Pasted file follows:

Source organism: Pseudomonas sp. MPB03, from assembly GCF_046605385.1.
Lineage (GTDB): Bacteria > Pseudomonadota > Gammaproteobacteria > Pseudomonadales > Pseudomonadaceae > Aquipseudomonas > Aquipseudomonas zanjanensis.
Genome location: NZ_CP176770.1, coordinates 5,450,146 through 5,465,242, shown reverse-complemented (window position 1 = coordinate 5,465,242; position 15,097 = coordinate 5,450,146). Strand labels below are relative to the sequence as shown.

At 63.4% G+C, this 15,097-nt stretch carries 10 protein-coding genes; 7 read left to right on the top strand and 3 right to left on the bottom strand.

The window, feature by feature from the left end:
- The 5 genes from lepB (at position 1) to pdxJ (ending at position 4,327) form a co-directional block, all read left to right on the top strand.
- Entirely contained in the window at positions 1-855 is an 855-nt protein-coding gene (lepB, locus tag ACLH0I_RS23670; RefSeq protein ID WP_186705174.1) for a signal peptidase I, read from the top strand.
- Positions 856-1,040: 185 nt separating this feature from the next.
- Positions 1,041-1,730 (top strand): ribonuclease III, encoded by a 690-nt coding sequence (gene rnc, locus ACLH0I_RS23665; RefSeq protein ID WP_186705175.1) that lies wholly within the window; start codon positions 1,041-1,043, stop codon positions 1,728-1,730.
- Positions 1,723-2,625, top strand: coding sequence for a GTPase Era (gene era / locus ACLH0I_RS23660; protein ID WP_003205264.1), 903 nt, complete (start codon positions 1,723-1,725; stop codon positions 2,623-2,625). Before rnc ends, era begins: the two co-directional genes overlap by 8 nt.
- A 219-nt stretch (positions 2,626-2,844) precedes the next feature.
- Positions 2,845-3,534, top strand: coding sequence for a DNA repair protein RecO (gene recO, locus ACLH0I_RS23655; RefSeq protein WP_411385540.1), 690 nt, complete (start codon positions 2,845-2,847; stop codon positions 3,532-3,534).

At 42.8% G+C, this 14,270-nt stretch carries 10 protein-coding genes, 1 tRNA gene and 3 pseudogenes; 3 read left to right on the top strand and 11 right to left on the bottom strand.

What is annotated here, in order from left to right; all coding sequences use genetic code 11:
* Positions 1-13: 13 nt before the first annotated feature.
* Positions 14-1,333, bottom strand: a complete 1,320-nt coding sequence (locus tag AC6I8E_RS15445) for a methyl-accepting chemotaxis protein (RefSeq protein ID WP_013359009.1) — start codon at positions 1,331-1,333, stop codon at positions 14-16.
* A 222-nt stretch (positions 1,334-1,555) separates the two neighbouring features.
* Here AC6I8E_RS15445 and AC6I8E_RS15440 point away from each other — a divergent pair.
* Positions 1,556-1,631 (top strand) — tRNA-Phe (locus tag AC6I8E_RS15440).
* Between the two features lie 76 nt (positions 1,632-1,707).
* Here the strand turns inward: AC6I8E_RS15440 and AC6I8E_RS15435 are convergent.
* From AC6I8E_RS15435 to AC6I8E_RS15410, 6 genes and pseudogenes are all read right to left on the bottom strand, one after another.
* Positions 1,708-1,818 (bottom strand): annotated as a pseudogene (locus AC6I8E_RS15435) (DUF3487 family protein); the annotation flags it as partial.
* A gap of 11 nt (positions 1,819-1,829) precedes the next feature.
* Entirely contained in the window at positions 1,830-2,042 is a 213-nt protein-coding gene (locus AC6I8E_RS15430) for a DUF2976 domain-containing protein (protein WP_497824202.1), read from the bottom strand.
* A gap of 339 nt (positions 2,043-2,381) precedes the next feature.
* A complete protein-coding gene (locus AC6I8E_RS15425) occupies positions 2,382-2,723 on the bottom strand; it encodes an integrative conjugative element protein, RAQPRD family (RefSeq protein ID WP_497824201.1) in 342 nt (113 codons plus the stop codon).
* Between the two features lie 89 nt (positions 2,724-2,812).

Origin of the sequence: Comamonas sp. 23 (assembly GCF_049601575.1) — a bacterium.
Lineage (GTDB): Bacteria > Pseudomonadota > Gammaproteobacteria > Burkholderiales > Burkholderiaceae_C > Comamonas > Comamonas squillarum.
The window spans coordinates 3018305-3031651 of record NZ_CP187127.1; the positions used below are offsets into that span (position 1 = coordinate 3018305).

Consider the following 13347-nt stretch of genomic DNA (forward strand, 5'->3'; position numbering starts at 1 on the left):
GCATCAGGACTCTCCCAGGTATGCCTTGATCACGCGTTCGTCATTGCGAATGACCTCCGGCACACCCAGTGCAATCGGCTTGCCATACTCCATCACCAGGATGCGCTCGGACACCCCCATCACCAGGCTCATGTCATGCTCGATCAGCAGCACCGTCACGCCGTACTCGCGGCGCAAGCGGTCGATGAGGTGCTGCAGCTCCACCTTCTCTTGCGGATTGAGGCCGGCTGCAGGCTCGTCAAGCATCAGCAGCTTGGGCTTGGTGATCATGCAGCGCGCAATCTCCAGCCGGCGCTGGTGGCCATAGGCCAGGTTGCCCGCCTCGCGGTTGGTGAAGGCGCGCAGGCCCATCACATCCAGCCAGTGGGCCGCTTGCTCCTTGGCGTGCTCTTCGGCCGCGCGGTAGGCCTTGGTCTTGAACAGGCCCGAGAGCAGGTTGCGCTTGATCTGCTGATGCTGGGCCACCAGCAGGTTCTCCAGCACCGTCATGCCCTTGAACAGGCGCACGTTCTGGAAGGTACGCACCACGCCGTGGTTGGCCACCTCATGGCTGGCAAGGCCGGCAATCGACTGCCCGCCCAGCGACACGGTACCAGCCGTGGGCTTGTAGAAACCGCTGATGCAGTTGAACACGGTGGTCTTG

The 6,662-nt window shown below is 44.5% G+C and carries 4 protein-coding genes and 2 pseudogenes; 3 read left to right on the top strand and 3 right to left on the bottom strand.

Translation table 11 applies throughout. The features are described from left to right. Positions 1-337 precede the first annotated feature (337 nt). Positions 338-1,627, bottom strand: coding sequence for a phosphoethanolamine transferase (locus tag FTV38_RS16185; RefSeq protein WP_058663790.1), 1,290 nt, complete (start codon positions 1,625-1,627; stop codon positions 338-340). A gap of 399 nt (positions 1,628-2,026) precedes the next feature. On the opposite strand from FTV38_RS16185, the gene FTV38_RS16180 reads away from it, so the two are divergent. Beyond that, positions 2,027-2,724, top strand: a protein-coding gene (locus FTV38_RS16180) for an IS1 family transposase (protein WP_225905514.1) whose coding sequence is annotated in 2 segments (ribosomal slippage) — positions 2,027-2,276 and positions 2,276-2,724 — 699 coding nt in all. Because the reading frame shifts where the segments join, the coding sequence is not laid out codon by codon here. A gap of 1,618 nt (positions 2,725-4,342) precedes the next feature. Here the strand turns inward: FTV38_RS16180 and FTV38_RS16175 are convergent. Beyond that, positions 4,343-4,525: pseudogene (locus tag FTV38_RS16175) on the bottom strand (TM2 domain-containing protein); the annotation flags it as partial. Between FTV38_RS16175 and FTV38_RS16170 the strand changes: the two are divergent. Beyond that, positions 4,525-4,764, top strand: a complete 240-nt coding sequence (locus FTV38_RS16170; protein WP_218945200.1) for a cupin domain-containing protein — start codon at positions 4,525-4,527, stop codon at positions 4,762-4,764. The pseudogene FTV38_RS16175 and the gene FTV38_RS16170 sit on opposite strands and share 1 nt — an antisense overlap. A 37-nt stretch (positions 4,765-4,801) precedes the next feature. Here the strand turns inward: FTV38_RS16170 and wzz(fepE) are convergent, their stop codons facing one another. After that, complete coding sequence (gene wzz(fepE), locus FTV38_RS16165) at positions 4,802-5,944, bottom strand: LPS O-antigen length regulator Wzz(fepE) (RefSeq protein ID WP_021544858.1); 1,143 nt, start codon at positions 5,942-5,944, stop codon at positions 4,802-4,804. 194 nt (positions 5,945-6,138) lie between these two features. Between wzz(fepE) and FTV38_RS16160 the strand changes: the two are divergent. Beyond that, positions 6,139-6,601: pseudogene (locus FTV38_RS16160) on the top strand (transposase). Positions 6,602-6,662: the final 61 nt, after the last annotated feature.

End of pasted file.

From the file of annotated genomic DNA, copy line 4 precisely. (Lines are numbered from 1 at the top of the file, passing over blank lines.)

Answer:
At 63.4% G+C, this 15,097-nt stretch carries 10 protein-coding genes; 7 read left to right on the top strand and 3 right to left on the bottom strand.